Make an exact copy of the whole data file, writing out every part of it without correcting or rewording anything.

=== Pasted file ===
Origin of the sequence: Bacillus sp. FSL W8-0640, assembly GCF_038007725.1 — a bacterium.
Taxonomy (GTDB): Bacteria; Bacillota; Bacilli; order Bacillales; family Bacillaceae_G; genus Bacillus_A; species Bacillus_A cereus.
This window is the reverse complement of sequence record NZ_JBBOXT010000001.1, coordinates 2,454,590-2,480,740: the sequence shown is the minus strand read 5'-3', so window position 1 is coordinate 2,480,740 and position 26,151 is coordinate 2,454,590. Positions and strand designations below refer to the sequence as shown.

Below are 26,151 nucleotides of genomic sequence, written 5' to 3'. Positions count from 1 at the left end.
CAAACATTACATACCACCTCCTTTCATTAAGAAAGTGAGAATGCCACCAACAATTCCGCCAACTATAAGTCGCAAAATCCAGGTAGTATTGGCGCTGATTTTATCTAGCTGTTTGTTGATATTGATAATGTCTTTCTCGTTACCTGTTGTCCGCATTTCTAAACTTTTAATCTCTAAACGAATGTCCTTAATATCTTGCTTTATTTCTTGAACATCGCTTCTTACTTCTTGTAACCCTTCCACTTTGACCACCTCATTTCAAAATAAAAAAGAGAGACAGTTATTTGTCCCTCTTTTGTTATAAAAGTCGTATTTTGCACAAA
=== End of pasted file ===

Origin of the sequence: Bacillus sp. FSL W8-0640, assembly GCF_038007725.1 — a bacterium.
Taxonomy (GTDB): Bacteria; Bacillota; Bacilli; order Bacillales; family Bacillaceae_G; genus Bacillus_A; species Bacillus_A cereus.
This window is the reverse complement of sequence record NZ_JBBOXT010000001.1, coordinates 2,454,590-2,480,740: the sequence shown is the minus strand read 5'-3', so window position 1 is coordinate 2,480,740 and position 26,151 is coordinate 2,454,590. Positions and strand designations below refer to the sequence as shown.

Below are 26,151 nucleotides of genomic sequence, written 5' to 3'. Positions count from 1 at the left end.
CAAACATTACATACCACCTCCTTTCATTAAGAAAGTGAGAATGCCACCAACAATTCCGCCAACTATAAGTCGCAAAATCCAGGTAGTATTGGCGCTGATTTTATCTAGCTGTTTGTTGATATTGATAATGTCTTTCTCGTTACCTGTTGTCCGCATTTCTAAACTTTTAATCTCTAAACGAATGTCCTTAATATCTTGCTTTATTTCTTGAACATCGCTTCTTACTTCTTGTAACCCTTCCACTTTGACCACCTCATTTCAAAATAAAAAAGAGAGACAGTTATTTGTCCCTCTTTTGTTATAAAAGTCGTATTTTGCACAAA